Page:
Background: The aim of this study is to determine whether B12 replacement would ameliorate cognitive and psychiatric symptoms in elderly subjects with dementia and low serum B12 levels.
Methods: A test group (n = 28) of nursing home residents with low serum B12 levels (<250 pg/mL) and a matched comparison group (n = 28) with normal serum B12 levels (>300 pg/mL) were evaluated by blinded raters while the test group received intramuscular (IM) B12 replacement therapy. All subjects were assessed at baseline, 8 weeks, and 16 weeks with the Dementia Rating Scale, Brief Psychiatric Rating Scale, and Geriatric Depression Scale.
Results: Although B12 replacement produced significant improvement in hematologic and metabolic parameters, it yielded no significant effect on cognitive or psychiatric variables. A few subjects evidenced notable individual treatment responses; however, these were not statistically more frequent than in the normal B12 group.
Conclusions: These results suggest that B12 replacement is unlikely to benefit cognitive or psychiatric symptoms in the vast majority of elderly dementia patients with low serum B12 levels.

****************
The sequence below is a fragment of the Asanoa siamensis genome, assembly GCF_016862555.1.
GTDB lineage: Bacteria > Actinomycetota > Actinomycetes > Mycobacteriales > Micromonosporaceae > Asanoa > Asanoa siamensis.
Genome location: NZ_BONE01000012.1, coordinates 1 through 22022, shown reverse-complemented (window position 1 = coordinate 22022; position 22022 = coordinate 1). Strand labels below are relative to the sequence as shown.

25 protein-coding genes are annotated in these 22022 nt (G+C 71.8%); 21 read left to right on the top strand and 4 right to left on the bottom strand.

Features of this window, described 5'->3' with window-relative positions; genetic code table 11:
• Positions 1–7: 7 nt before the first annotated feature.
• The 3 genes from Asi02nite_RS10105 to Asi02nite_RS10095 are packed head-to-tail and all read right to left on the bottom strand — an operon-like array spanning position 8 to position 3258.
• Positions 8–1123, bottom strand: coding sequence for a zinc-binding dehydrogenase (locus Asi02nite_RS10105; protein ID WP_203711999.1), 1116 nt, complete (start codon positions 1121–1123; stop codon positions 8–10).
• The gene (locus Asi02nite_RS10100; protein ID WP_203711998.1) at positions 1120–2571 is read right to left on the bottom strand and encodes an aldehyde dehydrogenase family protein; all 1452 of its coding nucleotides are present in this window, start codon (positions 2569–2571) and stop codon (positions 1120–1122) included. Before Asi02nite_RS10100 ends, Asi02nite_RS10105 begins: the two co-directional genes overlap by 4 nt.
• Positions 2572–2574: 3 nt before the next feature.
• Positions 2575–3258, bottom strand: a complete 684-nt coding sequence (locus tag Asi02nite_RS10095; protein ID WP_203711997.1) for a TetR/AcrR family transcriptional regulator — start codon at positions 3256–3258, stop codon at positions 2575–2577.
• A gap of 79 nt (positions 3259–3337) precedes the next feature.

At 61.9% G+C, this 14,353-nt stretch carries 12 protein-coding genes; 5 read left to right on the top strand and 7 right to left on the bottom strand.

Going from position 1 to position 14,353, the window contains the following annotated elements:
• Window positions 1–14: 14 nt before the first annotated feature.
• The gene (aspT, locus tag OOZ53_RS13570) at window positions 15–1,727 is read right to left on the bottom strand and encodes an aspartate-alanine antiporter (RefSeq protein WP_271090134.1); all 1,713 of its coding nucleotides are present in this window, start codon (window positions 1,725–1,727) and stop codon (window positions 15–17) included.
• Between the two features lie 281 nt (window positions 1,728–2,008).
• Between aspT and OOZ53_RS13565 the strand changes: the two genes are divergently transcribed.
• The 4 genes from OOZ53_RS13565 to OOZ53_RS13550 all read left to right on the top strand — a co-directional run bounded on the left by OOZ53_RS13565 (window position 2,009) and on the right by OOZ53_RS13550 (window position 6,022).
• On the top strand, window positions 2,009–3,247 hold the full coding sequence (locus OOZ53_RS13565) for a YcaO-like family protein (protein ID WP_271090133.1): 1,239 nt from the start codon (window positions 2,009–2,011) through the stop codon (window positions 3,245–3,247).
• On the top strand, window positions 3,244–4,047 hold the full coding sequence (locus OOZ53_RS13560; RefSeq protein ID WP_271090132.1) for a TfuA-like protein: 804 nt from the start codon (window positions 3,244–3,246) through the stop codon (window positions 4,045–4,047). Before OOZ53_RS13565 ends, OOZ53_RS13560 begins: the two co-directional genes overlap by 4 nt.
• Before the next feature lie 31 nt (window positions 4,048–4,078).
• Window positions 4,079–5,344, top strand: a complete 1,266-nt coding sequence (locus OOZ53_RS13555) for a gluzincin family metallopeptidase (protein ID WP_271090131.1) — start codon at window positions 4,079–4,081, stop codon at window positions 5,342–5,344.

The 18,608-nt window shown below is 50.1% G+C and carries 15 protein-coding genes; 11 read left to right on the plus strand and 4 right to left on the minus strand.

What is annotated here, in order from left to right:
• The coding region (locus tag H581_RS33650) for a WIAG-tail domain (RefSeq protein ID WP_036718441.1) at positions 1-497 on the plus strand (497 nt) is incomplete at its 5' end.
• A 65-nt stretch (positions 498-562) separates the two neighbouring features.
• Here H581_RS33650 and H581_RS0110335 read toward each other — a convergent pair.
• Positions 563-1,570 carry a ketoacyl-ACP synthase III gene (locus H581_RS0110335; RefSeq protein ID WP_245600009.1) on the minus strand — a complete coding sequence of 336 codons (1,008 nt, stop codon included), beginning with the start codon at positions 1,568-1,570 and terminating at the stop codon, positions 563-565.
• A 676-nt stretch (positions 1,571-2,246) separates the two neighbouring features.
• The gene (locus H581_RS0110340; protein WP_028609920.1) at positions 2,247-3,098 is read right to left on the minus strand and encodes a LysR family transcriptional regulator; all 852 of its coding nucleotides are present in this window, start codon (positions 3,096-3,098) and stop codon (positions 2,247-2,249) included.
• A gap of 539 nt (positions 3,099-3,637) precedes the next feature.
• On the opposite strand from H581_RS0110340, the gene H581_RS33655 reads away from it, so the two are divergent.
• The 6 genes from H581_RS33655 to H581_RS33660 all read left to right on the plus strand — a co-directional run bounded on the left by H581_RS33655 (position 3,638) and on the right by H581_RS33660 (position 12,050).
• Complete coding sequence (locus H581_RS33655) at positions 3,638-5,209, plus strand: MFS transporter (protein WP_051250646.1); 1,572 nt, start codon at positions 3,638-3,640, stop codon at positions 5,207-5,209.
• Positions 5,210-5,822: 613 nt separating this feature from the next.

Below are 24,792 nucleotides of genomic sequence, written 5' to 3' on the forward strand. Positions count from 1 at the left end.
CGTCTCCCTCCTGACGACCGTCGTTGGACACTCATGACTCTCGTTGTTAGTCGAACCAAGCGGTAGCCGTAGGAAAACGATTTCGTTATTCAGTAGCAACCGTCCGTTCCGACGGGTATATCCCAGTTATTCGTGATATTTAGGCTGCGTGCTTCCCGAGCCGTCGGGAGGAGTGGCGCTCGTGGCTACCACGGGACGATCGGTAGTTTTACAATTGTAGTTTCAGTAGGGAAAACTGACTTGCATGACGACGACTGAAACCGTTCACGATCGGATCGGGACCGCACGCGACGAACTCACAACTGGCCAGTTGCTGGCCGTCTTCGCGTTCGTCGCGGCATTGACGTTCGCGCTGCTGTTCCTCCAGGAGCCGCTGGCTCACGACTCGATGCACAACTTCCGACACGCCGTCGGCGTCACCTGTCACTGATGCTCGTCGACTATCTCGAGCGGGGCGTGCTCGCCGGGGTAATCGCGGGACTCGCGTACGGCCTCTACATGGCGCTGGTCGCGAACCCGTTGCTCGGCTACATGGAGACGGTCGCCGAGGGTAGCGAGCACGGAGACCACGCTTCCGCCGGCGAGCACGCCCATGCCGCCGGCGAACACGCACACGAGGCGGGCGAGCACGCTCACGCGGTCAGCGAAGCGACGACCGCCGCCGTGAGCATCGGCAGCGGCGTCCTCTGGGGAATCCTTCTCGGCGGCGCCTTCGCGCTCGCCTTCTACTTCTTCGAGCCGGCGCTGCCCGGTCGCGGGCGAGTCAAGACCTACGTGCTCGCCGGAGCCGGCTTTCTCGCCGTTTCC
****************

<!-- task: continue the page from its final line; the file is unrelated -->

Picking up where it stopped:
Schema-focused therapy (SFT) and transference-focused psychotherapy (TFP)
for borderline personality disorder were recently compared in a
randomised multicentre trial.
To assess the societal cost-effectiveness of SFT v. TFP in treating
borderline personality disorder.
Costs were assessed by interview. Health-related quality of life was
measured using EQ-5D. Outcomes were costs per recovered patient (recovery
assessed with the Borderline Personality Disorder Severity Index) and
costs per quality-adjusted life-year (QALY).
Mean 4-year bootstrapped costs were $37826 for SFT and $46 795 for TFP
(95% uncertainty interval for difference −21 775 to 3546); QALYs were
2.15 for SFT and 2.27 for TFP (95% UI −0.51 to 0.28). The percentages of
patients who recovered were 52% and 29% respectively. The SFT
intervention was less costly and more effective than TFP (dominant), for